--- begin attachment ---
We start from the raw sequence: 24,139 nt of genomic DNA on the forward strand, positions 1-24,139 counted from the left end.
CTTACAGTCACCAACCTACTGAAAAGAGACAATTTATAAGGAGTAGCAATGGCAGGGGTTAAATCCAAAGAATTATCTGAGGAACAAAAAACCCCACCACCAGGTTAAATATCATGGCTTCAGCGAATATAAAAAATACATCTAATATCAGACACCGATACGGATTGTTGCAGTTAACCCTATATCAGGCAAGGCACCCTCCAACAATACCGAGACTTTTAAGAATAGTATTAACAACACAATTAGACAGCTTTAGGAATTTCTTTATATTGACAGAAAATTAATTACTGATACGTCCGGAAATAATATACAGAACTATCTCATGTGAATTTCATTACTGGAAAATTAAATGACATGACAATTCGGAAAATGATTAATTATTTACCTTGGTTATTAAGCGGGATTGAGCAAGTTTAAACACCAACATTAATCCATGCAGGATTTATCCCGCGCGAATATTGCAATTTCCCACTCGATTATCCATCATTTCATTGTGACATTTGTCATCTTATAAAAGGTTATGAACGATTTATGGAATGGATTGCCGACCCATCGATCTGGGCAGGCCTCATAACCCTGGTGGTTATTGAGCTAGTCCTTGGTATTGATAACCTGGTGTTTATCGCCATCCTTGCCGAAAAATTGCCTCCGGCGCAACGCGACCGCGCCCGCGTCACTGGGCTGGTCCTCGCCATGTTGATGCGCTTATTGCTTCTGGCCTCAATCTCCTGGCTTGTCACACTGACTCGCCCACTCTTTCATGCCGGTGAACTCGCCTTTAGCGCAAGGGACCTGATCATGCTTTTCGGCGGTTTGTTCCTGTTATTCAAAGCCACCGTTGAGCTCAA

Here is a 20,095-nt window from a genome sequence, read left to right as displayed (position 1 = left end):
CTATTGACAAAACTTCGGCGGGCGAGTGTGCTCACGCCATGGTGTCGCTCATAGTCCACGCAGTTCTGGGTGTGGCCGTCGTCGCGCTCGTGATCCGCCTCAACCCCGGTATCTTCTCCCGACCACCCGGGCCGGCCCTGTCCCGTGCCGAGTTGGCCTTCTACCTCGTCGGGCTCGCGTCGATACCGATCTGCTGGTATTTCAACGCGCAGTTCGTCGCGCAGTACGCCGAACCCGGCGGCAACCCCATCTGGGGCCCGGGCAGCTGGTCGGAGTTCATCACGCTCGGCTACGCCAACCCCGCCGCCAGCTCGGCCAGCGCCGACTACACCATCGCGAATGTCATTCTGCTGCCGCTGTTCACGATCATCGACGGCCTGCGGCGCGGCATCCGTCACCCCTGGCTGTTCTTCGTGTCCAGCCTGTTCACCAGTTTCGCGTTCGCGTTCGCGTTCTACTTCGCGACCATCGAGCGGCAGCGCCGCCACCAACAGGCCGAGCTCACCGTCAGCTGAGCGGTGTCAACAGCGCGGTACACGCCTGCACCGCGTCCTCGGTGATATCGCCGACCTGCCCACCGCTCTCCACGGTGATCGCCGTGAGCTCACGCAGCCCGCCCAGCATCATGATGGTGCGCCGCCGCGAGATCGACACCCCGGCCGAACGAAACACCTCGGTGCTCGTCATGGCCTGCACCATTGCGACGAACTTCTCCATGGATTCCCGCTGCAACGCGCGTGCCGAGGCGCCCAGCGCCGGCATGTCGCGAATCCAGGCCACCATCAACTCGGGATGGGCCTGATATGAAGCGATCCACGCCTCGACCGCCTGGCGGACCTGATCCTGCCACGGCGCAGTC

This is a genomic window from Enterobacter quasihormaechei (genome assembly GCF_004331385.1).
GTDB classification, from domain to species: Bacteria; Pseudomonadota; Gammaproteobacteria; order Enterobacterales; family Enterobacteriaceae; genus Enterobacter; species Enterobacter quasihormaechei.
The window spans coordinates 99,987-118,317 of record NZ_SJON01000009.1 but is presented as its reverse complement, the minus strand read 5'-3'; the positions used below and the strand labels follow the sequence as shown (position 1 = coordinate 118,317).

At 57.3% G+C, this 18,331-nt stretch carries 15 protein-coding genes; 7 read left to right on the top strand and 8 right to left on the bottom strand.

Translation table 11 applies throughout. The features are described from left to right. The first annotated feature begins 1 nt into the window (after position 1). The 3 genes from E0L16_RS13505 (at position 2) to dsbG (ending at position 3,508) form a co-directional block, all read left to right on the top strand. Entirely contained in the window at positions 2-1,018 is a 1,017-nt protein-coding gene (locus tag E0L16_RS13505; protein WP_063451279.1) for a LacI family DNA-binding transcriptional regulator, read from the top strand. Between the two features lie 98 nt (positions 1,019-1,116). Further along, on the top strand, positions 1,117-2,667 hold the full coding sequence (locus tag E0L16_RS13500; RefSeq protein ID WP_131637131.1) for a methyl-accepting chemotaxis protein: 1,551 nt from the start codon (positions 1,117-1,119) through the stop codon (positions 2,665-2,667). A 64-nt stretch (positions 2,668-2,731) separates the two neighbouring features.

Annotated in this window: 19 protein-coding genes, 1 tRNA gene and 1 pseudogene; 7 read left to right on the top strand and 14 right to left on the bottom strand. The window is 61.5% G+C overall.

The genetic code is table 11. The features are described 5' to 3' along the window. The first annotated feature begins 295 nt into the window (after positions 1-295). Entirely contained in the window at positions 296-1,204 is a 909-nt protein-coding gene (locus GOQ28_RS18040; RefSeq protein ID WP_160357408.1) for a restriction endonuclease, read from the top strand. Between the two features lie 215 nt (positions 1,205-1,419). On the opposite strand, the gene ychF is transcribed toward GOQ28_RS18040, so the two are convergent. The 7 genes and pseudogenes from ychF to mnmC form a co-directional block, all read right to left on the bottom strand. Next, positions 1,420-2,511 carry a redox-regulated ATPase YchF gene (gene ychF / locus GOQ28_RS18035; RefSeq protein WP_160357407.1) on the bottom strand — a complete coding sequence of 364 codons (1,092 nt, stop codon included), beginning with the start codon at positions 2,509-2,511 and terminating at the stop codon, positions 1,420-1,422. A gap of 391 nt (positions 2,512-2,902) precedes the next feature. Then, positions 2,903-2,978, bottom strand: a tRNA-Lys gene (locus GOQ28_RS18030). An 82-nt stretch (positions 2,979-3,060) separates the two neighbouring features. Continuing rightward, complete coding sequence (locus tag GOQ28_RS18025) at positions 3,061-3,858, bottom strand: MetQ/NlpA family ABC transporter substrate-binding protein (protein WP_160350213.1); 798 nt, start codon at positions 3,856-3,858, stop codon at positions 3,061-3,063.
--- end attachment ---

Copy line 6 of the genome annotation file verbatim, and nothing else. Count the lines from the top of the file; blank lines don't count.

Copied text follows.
GTDB classification, from domain to species: Bacteria; Pseudomonadota; Gammaproteobacteria; order Enterobacterales; family Enterobacteriaceae; genus Enterobacter; species Enterobacter quasihormaechei.